# Why does a second last… well… a second?

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Who, how and when decided to count to a second and was like “Yup. This is it. This is a second. This is how long a second is. Everybody on Earth will universally agree that this is how long a second is and use it regardless of culture, origin, intelligence or beliefs”?

In: 1035

Dividing an hour into 60 parts was pretty common in the ancient world, because 60 is a number that divides evenly into many fractions – 1/3, 1/4, 1/2, 1/6. In fact this sexagesimal type of math was pretty common in the ancient world for this reason. Further dividing the minute into 60 seconds is just a logical progression of that. However, people in the pre-modern world would have used relative hours – that is, they counted twelve hours between sunrise and sunset and evenly divided them. This meant that hours were shorter in the winter and longer in the summer, so minutes and seconds would be longer and shorter as well.

It wasn’t until mechanical clocks that the period of the second became standardized as 1/60 of 1/60 of an hour (or 1/24 of the solar day).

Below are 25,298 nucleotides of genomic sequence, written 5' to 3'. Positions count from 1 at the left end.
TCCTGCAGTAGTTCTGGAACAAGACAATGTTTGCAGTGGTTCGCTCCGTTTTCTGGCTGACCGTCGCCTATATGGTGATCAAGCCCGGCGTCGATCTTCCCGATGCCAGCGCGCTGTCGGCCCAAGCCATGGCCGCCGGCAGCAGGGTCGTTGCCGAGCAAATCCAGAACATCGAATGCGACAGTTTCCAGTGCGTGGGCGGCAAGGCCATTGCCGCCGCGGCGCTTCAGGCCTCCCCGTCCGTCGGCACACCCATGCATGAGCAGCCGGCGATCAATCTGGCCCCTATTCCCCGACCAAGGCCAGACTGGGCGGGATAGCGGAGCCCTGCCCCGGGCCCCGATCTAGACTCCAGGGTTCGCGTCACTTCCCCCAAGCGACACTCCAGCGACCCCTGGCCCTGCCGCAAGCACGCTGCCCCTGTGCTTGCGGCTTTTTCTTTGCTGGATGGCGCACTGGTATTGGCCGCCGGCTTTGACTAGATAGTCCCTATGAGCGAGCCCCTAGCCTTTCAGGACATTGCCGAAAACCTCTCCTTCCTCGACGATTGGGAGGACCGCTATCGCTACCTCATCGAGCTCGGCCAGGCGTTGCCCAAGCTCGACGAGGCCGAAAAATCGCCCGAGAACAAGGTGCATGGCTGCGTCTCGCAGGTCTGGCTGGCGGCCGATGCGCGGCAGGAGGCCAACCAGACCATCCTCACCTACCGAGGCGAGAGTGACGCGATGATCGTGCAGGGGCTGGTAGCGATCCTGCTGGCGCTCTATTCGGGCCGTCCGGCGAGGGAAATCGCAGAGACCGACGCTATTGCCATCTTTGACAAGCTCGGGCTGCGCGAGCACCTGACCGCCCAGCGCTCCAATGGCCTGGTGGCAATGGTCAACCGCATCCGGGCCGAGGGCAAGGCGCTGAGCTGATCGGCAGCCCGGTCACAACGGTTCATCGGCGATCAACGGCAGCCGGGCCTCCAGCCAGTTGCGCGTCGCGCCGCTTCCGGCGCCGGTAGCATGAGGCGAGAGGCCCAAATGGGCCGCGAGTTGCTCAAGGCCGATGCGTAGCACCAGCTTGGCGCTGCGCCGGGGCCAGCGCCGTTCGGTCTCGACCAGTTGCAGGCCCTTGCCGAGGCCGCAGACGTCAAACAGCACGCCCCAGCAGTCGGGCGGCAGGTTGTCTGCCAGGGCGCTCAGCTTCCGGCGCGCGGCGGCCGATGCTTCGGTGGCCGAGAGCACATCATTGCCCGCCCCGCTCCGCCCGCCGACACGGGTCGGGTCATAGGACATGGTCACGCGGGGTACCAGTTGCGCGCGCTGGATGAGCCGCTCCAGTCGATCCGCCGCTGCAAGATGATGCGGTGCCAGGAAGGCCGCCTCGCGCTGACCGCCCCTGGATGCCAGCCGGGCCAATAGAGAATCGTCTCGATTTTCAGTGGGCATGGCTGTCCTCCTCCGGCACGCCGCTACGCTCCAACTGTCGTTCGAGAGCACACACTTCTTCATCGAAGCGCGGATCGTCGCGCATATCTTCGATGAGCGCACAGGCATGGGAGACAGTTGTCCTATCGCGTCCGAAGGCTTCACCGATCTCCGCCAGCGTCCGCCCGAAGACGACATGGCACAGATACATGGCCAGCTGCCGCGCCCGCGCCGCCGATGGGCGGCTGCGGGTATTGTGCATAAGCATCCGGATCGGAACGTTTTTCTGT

The important question is … how long does a first last if the second lasts 1s?

Imagine you have to take the train at 10 am. But if your clock says “10 am” at a different moment than the clock at the train station, you might miss the train.

This was how it used to be. People were late all the time, because my clock did give a different time than your clock.

Then, some very smart people in Paris thought it would be smart to make the time the same for everybody. And decided how long a second lasts.

Now people don’t come too late anymore.

[https://en.wikipedia.org/wiki/Metric_time](https://en.wikipedia.org/wiki/Metric_time)

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*BTW I am not making this up, and it was worse than you might imagine: every city had it’s own “random” timezone, without much system like with the time zones we have now, it was pure chaos. You needed special tables to determine the time in the next city. It did not matter much until dirigibles and trains came along, hence I use trains as example.

Day split into 24h, one hour split into 60 minutes, one minute split into 60 seconds.

12 was a nice number.
60 was a nice number.

then someone thought to take some atom constant to define one second exactly the same for everyone and for eternity.

Go back far enough and an hour wasn’t a consistent length. Romans divided daytime into 12 hours, so a winter hour was shorter than a summer one.